Letter: Regarding Froma Harrop’s recent column in the Herald
National columnist Froma Harrop on Sunday declared in the Herald, “The republic will survive drag queens.” It's not a bad question, though. Will it?
National columnist Froma Harrop on Sunday declared in the Herald, “The republic will survive drag queens.”
It's not a bad question, though. Will it?
For answers, one might look to the 1930s work of Oxford University anthropologist, J.D. Unwin. He looked at 86 widely-varied civilizations and found that when sexual hedonism overtook a nation, a type of “human entropy” led to a gradual descent into disorder and collapse in as little as three generations.
A better question, though, might be to ask why a sector of the population so desperately wants to trivialize and mainstream drag culture and why is there such a not-so-subtle attempt to bring children into this unnatural voyeuristic world? It seems not dissimilar to the almost wild response some Floridians had when a measure was on the table to delay sex education in that state until after third grade. Why, one might ask, would third grade (eight years old) be considered too late – and too late for what? What is it about introducing sexual content to younger and younger ages that so energizes a segment of the population? I would suggest it has its roots in the dark works of John Money and Claude Migeon, which you can read for yourself if you’ve the stomach for it.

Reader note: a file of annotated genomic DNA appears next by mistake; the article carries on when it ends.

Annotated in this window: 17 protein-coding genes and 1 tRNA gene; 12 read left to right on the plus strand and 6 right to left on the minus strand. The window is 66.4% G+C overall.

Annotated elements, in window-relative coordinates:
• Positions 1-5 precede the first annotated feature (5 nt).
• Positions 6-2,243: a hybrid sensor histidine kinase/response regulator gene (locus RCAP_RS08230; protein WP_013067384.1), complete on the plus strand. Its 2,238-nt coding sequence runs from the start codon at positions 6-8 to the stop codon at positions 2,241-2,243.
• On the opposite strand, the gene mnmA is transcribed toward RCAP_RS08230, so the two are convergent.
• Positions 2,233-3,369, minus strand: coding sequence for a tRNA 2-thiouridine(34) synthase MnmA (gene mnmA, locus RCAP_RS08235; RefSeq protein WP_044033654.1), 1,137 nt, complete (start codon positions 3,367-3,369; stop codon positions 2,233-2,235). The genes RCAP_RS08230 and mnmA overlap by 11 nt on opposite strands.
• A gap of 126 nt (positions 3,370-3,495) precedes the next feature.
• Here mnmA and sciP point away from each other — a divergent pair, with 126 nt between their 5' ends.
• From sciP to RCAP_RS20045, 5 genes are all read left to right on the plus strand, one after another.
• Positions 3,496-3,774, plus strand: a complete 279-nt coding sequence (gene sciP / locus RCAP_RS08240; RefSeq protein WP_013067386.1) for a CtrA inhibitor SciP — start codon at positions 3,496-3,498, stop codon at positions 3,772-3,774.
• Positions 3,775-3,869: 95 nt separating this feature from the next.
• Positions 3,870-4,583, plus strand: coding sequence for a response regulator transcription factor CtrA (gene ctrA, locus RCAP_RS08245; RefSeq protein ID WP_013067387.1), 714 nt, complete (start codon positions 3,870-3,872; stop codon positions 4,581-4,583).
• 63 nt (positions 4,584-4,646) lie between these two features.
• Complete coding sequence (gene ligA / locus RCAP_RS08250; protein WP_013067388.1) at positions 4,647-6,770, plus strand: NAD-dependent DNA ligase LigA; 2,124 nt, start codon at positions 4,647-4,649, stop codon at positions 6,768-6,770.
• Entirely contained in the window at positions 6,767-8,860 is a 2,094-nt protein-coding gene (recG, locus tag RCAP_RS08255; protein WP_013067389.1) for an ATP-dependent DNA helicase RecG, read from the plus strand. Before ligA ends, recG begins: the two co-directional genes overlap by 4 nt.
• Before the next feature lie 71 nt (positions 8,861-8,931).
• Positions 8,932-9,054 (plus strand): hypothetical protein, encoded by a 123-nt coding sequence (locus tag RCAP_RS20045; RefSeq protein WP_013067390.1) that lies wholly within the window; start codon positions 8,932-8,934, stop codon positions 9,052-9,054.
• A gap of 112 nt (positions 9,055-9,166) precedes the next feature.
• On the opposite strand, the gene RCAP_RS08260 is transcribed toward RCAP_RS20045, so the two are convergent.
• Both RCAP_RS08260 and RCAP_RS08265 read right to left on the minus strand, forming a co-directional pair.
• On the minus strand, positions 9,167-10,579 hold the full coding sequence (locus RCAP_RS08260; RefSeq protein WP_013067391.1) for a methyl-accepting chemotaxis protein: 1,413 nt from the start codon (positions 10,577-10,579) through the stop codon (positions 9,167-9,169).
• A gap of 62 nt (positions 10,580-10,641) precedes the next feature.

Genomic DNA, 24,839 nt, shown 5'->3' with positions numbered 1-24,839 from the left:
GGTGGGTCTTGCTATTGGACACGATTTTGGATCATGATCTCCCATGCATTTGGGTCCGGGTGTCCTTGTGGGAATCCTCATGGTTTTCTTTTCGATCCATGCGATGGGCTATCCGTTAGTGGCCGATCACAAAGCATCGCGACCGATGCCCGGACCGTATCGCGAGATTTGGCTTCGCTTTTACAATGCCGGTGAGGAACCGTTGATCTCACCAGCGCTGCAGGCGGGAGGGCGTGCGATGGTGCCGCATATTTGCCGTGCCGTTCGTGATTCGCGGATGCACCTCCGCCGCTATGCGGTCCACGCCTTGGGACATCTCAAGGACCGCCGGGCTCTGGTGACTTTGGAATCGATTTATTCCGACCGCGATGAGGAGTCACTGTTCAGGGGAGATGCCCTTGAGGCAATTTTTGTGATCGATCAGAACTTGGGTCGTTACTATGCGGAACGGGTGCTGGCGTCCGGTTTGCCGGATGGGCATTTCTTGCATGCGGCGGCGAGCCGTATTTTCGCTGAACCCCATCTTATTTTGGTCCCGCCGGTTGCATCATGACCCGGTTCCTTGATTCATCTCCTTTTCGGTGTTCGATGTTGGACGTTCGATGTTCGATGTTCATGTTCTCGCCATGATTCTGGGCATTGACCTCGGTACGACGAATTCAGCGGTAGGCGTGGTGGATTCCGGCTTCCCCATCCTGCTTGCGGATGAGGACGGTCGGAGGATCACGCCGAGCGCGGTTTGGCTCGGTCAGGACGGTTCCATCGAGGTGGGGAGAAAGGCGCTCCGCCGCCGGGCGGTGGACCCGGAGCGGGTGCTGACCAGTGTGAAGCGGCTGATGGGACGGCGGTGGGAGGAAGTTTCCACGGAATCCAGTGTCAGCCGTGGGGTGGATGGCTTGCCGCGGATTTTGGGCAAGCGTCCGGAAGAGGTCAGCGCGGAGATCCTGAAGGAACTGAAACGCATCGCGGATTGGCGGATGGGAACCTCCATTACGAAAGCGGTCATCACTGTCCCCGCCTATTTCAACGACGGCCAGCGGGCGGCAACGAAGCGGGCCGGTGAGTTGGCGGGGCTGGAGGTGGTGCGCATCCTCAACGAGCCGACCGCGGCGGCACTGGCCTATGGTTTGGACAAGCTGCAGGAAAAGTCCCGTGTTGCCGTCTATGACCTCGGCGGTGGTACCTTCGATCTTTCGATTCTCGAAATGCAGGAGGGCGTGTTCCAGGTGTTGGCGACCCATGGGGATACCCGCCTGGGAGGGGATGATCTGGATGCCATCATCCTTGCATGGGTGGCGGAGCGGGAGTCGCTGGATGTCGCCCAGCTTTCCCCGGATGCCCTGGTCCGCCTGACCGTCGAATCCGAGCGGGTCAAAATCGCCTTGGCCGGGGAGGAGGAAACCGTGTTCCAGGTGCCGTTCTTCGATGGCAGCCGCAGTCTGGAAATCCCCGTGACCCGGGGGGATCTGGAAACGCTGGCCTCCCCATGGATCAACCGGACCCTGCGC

For the concerned citizen, I would refer readers to the contemporary writings of feminist Genevieve Gluck at Reduxx, who has carefully addressed the dark objectives of the drag queen phenomena and the publicly-uncontestable advancement of transgenderism, which winds itself through pornography, the mainstreaming of pedophilia, and the objectification of women in these performances by reducing them to any number of sexual stereotypes.